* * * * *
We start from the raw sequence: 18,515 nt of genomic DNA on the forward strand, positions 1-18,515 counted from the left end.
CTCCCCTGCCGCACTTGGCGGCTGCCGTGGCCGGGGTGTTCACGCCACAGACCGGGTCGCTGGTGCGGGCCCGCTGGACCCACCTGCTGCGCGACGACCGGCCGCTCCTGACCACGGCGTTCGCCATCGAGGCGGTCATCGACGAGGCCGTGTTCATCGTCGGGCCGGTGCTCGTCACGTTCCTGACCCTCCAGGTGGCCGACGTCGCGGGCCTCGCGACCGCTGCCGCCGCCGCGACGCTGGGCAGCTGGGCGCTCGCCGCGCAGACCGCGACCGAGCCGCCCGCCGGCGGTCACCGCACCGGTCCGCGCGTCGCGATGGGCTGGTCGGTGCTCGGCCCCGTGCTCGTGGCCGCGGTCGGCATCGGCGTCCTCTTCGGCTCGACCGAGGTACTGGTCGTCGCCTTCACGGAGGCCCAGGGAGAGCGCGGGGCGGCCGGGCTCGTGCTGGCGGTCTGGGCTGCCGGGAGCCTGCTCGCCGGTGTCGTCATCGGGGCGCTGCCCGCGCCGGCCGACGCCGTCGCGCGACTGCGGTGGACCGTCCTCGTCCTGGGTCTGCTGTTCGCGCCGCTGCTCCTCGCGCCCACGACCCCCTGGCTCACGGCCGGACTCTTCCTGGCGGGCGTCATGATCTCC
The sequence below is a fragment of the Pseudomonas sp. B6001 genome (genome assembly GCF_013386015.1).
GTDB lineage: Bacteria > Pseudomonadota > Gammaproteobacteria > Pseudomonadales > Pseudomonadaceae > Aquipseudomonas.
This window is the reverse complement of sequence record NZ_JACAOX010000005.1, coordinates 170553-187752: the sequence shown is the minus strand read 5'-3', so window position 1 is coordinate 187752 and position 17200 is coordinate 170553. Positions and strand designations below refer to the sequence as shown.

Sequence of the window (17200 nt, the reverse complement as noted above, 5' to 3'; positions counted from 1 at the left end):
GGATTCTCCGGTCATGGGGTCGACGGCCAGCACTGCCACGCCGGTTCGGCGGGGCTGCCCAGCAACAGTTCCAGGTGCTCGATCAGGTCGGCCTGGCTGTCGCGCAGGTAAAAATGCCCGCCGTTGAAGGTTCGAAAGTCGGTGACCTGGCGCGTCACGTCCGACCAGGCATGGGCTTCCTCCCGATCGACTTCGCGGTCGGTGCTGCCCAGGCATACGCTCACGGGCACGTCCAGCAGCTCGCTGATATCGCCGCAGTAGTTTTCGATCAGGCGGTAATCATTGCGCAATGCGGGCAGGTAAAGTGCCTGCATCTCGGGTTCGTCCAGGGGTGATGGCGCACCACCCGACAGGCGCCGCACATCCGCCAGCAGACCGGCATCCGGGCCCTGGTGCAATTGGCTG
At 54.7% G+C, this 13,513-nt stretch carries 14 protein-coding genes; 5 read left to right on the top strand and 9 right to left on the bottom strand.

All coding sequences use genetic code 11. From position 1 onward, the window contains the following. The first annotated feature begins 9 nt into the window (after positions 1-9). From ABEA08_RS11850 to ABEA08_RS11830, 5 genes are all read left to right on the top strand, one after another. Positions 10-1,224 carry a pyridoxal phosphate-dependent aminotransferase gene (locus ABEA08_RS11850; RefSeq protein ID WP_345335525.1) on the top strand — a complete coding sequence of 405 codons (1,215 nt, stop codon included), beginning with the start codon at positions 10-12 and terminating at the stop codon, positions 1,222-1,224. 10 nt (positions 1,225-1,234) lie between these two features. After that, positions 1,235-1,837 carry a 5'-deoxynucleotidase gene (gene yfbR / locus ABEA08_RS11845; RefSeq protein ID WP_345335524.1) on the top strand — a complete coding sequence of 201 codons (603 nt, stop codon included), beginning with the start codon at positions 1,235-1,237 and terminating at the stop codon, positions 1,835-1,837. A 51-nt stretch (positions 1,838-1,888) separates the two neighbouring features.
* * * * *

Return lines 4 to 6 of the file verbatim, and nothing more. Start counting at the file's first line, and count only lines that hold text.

GTDB lineage: Bacteria > Pseudomonadota > Gammaproteobacteria > Pseudomonadales > Pseudomonadaceae > Aquipseudomonas.
This window is the reverse complement of sequence record NZ_JACAOX010000005.1, coordinates 170553-187752: the sequence shown is the minus strand read 5'-3', so window position 1 is coordinate 187752 and position 17200 is coordinate 170553. Positions and strand designations below refer to the sequence as shown.

Sequence of the window (17200 nt, the reverse complement as noted above, 5' to 3'; positions counted from 1 at the left end):